Despite impressive gains in civil rights for gays and lesbians in recent years, Americans are only now beginning to grapple with the freedom of same-sex couples to marry, asking themselves what good reason there is for denying gays this fundamental human right. Currently, more than a third of Americans support allowing gay couples to wed.
But even those who regard themselves as progressive thinkers frequently view marriage as a separate issue, somehow impervious to change. As one opponent of allowing gays to marry recently put it, "It is not intolerant prejudice to insist that homosexual union cannot fit the bond of marriage, but would . . . flatten its procreativity and leave it flaccid."
This line of thinking leads even sympathizers to support, at best, an alternative arrangement that recognizes gay couples but leaves marriage for straights only, as if granting gay couples access to marriage would somehow take it away from heterosexuals. But marriage isn't like meting out the federal surplus; giving to some does not mean taking away from others.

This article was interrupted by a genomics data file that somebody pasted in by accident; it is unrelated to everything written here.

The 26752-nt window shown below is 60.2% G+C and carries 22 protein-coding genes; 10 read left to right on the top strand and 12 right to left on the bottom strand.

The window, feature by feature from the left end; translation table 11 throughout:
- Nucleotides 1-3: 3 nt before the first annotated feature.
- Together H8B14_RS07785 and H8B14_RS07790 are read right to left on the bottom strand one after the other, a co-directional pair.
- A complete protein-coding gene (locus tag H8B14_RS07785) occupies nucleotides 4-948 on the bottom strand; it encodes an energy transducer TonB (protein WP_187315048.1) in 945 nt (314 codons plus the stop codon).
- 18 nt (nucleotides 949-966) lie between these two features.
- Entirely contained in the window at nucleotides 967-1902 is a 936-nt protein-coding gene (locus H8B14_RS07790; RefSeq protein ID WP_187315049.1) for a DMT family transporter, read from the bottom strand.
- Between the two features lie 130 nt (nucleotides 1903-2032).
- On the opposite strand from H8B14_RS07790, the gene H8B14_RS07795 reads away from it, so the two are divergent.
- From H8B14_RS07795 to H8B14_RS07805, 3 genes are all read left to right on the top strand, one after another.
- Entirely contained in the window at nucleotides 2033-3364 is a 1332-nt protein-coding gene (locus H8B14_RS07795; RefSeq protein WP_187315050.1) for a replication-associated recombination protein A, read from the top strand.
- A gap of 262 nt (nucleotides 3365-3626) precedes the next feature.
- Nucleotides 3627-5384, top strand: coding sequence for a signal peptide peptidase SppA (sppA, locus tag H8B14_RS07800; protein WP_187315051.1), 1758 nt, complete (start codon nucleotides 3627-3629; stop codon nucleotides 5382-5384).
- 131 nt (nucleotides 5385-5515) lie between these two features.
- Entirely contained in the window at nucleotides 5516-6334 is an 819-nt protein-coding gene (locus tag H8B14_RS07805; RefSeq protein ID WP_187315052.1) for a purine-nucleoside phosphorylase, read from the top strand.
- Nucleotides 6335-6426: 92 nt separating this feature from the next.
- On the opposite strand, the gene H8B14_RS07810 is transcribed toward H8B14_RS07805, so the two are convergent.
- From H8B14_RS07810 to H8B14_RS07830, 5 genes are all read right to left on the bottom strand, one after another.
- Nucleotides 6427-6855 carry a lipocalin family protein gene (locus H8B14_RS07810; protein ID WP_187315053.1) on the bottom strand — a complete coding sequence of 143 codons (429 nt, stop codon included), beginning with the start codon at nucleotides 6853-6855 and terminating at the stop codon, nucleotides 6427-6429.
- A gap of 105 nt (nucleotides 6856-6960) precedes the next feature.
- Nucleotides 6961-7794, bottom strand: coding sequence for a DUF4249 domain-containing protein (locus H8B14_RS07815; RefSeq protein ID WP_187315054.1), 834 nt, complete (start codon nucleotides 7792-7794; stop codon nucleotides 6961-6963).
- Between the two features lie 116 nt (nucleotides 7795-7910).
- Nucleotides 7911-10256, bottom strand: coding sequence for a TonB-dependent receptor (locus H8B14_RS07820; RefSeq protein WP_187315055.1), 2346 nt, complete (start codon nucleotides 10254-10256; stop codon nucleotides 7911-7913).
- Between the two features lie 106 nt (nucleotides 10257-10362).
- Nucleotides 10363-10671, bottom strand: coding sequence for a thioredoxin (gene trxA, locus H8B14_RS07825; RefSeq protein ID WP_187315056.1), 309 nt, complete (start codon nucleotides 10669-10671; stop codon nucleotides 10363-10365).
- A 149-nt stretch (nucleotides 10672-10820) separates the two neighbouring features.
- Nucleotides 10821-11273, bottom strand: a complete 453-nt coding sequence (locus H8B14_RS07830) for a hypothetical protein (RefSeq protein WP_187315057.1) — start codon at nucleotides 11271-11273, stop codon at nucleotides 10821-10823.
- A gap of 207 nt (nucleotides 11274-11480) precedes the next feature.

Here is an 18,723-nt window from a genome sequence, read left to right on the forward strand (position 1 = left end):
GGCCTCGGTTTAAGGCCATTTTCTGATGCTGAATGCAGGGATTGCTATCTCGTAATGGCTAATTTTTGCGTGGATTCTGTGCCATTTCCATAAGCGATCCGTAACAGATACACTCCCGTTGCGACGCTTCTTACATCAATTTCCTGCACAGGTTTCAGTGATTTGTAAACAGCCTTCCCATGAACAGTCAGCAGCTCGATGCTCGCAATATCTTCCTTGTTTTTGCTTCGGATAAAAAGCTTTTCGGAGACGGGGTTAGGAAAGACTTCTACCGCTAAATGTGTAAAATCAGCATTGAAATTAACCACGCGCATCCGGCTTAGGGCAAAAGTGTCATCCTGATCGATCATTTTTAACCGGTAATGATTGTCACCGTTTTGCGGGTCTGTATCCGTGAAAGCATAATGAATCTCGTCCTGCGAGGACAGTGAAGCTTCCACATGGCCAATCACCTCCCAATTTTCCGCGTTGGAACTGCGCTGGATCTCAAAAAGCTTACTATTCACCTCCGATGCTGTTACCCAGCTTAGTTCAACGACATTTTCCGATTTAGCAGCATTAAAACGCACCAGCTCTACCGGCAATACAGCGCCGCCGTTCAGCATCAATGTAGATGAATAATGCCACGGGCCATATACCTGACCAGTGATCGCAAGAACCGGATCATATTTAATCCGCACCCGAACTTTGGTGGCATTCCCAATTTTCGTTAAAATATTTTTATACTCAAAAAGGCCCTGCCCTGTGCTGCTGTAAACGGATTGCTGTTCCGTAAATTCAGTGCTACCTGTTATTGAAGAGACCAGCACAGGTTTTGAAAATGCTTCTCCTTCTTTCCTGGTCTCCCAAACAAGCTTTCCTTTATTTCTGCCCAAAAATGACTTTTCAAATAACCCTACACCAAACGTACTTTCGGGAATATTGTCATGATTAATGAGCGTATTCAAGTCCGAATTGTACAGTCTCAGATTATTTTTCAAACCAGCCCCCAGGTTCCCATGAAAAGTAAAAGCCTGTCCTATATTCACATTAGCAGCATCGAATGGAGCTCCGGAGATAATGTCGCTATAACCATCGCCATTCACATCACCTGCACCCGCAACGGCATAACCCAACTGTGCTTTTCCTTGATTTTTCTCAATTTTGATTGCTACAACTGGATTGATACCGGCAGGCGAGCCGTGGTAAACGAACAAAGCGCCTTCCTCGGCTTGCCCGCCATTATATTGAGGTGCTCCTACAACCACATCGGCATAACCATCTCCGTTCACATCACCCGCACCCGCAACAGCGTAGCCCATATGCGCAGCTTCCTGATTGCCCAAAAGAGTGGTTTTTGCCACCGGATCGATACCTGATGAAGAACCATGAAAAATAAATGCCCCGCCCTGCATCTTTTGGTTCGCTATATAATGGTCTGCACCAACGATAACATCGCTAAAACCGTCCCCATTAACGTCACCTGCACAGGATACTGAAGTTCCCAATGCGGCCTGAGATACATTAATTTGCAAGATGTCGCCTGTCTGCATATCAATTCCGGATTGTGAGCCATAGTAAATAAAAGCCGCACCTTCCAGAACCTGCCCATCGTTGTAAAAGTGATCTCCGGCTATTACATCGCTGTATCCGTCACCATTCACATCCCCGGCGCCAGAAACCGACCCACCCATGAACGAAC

Why, then, is marriage such contested terrain? Because, in an era when the purpose and fate of this besieged institution is far from clear, many people worry that expanding marriage to include same-sex unions would "trivialize" or "demean" an already fragile institution. Some claim that if we let gays marry, we will be forced to legalize incestuous, group or even inter-species marriages.
Because many people believe that homosexual unions are inherently immoral, unstable or unholy, they fear that equating gay unions with traditional marriages would undermine the sanctity of heterosexual bonds. They fear giving gays access to civil marriage might so radically alter its meaning that it would become unrecognizable to those who hold it dear. And since marriage is such a fundamental part of so many people's lives, making it more inclusive can seem like a threat to the very identity of heterosexuals.
Indeed, the struggle for marriage equality is about far more than tax benefits and hospital visitation rights. It's about more than sex and procreation--after all, we do not deny marriage rights to infertile, impotent or sexually inactive people, so long as they are heterosexual.
It is, rather, a struggle for gays to be acknowledged as full citizens and human beings, every bit as proud and as flawed and as strong and as fragile as straights. It's about a struggle to gain entry into a community of citizens who recognize one another as sharing in universal--and universalizing--human emotions. It's about ending the needless alienation of gays and lesbians from the social institutions that so thoroughly shape everyone else's lives. It's about whether one group should be allowed to exclude another, simply because it wants to.